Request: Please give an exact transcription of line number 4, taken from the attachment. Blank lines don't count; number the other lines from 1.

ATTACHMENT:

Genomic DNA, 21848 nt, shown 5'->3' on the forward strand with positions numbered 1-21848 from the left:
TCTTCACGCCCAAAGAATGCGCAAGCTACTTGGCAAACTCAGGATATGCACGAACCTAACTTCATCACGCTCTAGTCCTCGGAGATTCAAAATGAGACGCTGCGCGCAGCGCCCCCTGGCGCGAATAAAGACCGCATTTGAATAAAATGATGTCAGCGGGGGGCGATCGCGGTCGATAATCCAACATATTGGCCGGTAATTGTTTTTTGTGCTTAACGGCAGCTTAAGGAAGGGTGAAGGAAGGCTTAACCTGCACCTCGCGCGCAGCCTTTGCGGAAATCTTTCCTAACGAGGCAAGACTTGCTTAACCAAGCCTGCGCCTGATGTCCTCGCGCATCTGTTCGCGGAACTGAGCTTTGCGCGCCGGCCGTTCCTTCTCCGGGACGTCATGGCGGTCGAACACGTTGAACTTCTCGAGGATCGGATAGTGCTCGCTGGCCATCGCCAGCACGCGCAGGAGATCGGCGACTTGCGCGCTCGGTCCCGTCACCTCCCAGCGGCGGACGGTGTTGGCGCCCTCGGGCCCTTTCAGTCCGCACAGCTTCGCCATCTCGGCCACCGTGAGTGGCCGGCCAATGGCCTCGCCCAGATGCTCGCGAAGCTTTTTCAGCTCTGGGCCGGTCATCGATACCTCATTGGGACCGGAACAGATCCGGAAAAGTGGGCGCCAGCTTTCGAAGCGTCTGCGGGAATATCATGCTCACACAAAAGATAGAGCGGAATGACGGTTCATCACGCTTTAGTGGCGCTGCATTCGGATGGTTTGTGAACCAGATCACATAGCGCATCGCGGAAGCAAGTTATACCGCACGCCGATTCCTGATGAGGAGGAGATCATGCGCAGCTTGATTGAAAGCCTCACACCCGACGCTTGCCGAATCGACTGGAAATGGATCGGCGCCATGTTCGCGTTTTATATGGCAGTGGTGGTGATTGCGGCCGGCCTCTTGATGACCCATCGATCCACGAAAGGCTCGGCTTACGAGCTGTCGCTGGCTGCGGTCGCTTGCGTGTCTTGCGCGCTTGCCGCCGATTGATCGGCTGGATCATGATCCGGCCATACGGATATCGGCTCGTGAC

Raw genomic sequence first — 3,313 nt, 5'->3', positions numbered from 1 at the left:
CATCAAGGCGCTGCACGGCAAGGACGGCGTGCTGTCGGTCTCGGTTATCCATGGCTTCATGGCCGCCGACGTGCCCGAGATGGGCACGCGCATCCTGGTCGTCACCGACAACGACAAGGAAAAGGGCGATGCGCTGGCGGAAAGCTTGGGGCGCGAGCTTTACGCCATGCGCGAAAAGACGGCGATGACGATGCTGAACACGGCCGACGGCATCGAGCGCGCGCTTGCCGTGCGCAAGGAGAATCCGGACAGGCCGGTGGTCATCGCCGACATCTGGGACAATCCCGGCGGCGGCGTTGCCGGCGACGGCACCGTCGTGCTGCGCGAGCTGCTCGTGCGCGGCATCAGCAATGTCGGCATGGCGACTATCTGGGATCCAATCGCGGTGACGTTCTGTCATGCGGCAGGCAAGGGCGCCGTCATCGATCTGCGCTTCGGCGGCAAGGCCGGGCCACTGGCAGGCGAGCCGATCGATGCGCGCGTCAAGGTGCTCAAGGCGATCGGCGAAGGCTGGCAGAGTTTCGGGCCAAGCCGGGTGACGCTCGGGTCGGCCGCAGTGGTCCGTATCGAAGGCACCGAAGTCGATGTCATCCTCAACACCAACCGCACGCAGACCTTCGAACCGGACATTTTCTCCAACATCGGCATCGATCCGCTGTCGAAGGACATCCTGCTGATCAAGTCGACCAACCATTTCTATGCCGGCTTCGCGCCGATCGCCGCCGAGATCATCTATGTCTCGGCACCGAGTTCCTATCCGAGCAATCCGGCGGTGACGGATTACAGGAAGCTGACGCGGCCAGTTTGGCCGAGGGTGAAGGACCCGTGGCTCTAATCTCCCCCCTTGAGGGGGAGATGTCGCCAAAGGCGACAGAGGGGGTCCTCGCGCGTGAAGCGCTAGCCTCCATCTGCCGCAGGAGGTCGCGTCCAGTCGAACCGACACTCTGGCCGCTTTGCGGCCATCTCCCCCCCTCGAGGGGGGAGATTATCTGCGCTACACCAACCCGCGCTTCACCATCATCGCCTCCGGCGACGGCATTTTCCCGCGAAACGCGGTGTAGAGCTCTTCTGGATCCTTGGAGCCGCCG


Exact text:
CATCAAGGCGCTGCACGGCAAGGACGGCGTGCTGTCGGTCTCGGTTATCCATGGCTTCATGGCCGCCGACGTGCCCGAGATGGGCACGCGCATCCTGGTCGTCACCGACAACGACAAGGAAAAGGGCGATGCGCTGGCGGAAAGCTTGGGGCGCGAGCTTTACGCCATGCGCGAAAAGACGGCGATGACGATGCTGAACACGGCCGACGGCATCGAGCGCGCGCTTGCCGTGCGCAAGGAGAATCCGGACAGGCCGGTGGTCATCGCCGACATCTGGGACAATCCCGGCGGCGGCGTTGCCGGCGACGGCACCGTCGTGCTGCGCGAGCTGCTCGTGCGCGGCATCAGCAATGTCGGCATGGCGACTATCTGGGATCCAATCGCGGTGACGTTCTGTCATGCGGCAGGCAAGGGCGCCGTCATCGATCTGCGCTTCGGCGGCAAGGCCGGGCCACTGGCAGGCGAGCCGATCGATGCGCGCGTCAAGGTGCTCAAGGCGATCGGCGAAGGCTGGCAGAGTTTCGGGCCAAGCCGGGTGACGCTCGGGTCGGCCGCAGTGGTCCGTATCGAAGGCACCGAAGTCGATGTCATCCTCAACACCAACCGCACGCAGACCTTCGAACCGGACATTTTCTCCAACATCGGCATCGATCCGCTGTCGAAGGACATCCTGCTGATCAAGTCGACCAACCATTTCTATGCCGGCTTCGCGCCGATCGCCGCCGAGATCATCTATGTCTCGGCACCGAGTTCCTATCCGAGCAATCCGGCGGTGACGGATTACAGGAAGCTGACGCGGCCAGTTTGGCCGAGGGTGAAGGACCCGTGGCTCTAATCTCCCCCCTTGAGGGGGAGATGTCGCCAAAGGCGACAGAGGGGGTCCTCGCGCGTGAAGCGCTAGCCTCCATCTGCCGCAGGAGGTCGCGTCCAGTCGAACCGACACTCTGGCCGCTTTGCGGCCATCTCCCCCCCTCGAGGGGGGAGATTATCTGCGCTACACCAACCCGCGCTTCACCATCATCGCCTCCGGCGACGGCATTTTCCCGCGAAACGCGGTGTAGAGCTCTTCTGGATCCTTGGAGCCGCCG